Jersey's Chief Minister says the government wants to protect the community 'whilst avoiding blanket restrictions like lockdown', which is what will happen in England between 5 November and 2 December.
Senator John Le Fondre has released a statement following the news that people in England will be asked to stay at home for a month - apart from very specific reasons such as going to school, food shopping and exercise.
It follows a surge in coronavirus cases across the country which is threatening to overwhelm the NHS.
Jersey's Chief Minister says the island is in a very different position to the UK with a lower prevalence of the virus, along with the preventative measures in place and the 'excellent' test, track and trace regime.
"Our goal remains, above all, to protect the health and wellbeing of our whole community. We want to do this whilst avoiding blanket restrictions like lockdown, which impact disproportionately on Islanders mental health, job security and social interaction. This will require us all to continue acting responsibly, by following advice to always wear masks in indoor public spaces, ensuring good physical distancing and complying strictly with contact tracing rules when eating out.
"I also want to reassure those Islanders who may have children studying in schools and universities in the United Kingdom that they will be able to return to the Island for Christmas, and that officials will work with any family experiencing logistical difficulties. We will also ensure that Islanders who are due to travel for medical treatment in the UK can continue to do so.
The Chief Minister says the government will make sure islanders in need of medical treatment in the UK, such as Southampton, can continue to do so.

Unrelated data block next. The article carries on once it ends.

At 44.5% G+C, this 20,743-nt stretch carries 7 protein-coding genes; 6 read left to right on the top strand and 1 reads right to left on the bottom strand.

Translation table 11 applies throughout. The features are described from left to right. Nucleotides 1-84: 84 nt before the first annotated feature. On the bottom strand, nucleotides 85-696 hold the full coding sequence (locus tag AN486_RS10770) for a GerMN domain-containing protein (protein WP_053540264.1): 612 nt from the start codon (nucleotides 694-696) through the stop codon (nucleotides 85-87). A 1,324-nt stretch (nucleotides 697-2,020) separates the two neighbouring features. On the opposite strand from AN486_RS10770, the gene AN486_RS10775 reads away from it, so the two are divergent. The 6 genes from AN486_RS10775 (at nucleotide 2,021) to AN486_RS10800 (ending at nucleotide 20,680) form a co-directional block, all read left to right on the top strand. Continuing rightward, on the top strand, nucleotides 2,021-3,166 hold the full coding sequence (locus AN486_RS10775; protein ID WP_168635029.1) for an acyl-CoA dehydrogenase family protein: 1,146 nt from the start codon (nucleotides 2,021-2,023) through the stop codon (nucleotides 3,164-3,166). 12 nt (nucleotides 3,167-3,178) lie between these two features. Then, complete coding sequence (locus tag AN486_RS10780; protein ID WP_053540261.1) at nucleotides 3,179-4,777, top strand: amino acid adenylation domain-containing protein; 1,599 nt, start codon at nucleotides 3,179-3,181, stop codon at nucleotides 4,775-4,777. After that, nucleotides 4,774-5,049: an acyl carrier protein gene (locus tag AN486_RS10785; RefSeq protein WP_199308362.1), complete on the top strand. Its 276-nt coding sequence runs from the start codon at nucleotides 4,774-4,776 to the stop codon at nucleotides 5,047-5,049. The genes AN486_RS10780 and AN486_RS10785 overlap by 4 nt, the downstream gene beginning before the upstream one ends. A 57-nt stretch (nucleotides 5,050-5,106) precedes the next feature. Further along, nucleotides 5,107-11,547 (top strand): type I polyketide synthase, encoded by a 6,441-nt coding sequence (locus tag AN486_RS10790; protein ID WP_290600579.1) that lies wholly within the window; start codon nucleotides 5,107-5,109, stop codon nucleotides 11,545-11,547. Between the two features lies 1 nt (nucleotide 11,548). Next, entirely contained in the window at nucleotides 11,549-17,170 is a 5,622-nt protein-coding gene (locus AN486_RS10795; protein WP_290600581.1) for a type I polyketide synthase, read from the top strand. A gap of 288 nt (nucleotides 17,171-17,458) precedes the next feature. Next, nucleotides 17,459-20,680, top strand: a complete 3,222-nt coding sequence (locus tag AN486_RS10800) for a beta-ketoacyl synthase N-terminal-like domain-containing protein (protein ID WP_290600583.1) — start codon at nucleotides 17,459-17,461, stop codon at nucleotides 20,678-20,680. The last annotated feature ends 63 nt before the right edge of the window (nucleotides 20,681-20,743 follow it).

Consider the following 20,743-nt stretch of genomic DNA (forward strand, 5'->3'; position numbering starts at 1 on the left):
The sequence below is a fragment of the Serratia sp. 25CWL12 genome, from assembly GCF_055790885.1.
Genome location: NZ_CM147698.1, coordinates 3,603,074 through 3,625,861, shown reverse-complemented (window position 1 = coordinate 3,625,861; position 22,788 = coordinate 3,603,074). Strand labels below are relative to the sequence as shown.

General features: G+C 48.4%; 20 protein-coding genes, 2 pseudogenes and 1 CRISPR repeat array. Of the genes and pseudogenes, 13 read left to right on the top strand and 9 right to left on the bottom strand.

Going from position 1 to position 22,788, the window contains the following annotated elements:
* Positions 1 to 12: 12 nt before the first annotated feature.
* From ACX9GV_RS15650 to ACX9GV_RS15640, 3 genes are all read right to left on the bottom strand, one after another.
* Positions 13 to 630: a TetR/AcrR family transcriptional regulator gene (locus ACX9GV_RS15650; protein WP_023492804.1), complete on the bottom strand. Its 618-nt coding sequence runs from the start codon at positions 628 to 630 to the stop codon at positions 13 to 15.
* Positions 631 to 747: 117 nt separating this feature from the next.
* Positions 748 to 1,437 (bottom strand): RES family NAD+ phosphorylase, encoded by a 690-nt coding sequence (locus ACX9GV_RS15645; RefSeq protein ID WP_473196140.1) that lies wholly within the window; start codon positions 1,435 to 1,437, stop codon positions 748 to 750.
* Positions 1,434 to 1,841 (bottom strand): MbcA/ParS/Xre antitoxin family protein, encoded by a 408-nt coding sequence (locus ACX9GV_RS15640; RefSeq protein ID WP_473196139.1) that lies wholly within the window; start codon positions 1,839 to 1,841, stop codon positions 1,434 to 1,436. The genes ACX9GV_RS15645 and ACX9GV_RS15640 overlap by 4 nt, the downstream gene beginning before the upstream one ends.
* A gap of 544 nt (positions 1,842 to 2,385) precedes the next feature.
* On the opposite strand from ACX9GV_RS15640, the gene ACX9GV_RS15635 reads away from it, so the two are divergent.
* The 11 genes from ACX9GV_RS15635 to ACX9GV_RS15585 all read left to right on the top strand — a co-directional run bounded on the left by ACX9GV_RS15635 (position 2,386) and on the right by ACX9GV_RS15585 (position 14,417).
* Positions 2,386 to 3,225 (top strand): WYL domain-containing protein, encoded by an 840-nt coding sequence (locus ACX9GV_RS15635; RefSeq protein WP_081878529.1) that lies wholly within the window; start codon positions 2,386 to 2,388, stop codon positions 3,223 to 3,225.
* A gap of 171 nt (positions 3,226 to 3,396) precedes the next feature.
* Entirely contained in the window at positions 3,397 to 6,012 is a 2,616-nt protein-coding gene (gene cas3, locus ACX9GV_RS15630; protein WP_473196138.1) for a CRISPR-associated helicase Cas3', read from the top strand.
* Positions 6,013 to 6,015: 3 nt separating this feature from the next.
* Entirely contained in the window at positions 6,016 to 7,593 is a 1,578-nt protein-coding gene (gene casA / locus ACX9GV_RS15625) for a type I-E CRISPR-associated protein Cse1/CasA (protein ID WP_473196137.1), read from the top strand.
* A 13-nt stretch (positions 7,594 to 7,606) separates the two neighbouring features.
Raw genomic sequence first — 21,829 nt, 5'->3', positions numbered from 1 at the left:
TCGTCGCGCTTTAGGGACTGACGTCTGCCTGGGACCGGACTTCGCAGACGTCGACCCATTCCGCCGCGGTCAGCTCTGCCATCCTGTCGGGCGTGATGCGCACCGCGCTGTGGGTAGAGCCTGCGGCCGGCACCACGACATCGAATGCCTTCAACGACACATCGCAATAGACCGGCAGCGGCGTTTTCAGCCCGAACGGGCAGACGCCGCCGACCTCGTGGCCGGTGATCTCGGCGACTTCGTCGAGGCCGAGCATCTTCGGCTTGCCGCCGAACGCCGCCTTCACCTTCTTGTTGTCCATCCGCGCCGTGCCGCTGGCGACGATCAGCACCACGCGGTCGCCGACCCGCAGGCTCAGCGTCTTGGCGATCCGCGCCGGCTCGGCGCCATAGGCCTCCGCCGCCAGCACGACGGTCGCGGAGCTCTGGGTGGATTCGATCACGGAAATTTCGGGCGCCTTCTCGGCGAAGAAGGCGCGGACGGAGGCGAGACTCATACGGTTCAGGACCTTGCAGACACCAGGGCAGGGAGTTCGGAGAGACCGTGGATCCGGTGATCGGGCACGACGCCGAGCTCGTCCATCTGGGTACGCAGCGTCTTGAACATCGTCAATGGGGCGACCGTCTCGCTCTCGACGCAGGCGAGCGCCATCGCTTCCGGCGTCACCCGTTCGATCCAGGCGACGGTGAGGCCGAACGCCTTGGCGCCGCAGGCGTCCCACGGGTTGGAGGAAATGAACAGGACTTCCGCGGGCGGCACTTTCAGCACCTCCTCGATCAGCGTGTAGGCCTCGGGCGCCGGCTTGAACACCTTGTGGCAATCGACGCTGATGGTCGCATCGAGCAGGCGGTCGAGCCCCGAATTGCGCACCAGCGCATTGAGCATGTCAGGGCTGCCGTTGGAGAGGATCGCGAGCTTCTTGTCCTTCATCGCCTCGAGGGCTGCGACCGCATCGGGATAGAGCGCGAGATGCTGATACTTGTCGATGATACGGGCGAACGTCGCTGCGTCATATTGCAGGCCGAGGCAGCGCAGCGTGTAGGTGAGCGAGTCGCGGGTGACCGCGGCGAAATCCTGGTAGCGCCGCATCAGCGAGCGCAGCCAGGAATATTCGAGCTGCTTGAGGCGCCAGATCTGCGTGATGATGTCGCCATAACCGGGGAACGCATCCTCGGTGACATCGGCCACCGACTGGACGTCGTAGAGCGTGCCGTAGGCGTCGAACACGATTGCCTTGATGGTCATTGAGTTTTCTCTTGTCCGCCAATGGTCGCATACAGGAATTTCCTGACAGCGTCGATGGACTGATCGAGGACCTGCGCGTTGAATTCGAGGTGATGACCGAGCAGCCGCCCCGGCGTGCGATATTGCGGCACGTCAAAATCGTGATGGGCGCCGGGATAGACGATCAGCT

"In a press conference tomorrow morning, led by the Minister for Health and Social Services, and Dr Ivan Muscat, we will announce the full details of our COVID-19 strategy update, to prepare the Island for the additional healthcare pressures that winter will bring. This update will set out how we intend to keep infection rates low, while balancing the impact of restrictions on Islanders life and work.
"We will also be setting out details of our enhanced testing programme, which will launch on Monday, and will include a particular focus on testing Islanders whose public facing roles put them at higher risk of infection, and those who are more likely to transmit the virus onto those who are at high risk."
You can hear the press conference live on Channel 103 from 9am.
The statement has been published ahead of an emergency meeting of the Council of Ministers, due to take place this evening (1 November).
A source has told Channel 103 that organising a meeting for a Sunday evening is 'obviously unusual' and so it must be 'really important'.
It is unclear what the agenda is - but it follows a very difficult week for the Chief Minister following the revelations about the States CEO taking on a non-executive role with UK firm 'NewRiver' without getting written permission and without telling the States Employment Board.
Senator Le Fondre said he is personally content that the CEO has 'taken all possible steps to avoid a conflict of interest' and does not consider that Mr Parker has fallen below the standards expected.
The SEB has said it has 'expressed it's utmost disappointment' about not being informed or consulted - but 'have accepted that this was a genuine oversight.'
The chair of the Corporate Services Scrutiny Panel, Senator Kristina Moore, has told Channel 103 that States members are, in the main, incredulous about the response of the Chief Minister and the SEB.
The Chief Minister is due to give a statement to the States Assembly tomorrow afternoon (Monday 2 November)
There has also been heavy criticism of the Jersey Care Model and tax reform proposals, which are due to be debated in the States Assembly this coming week.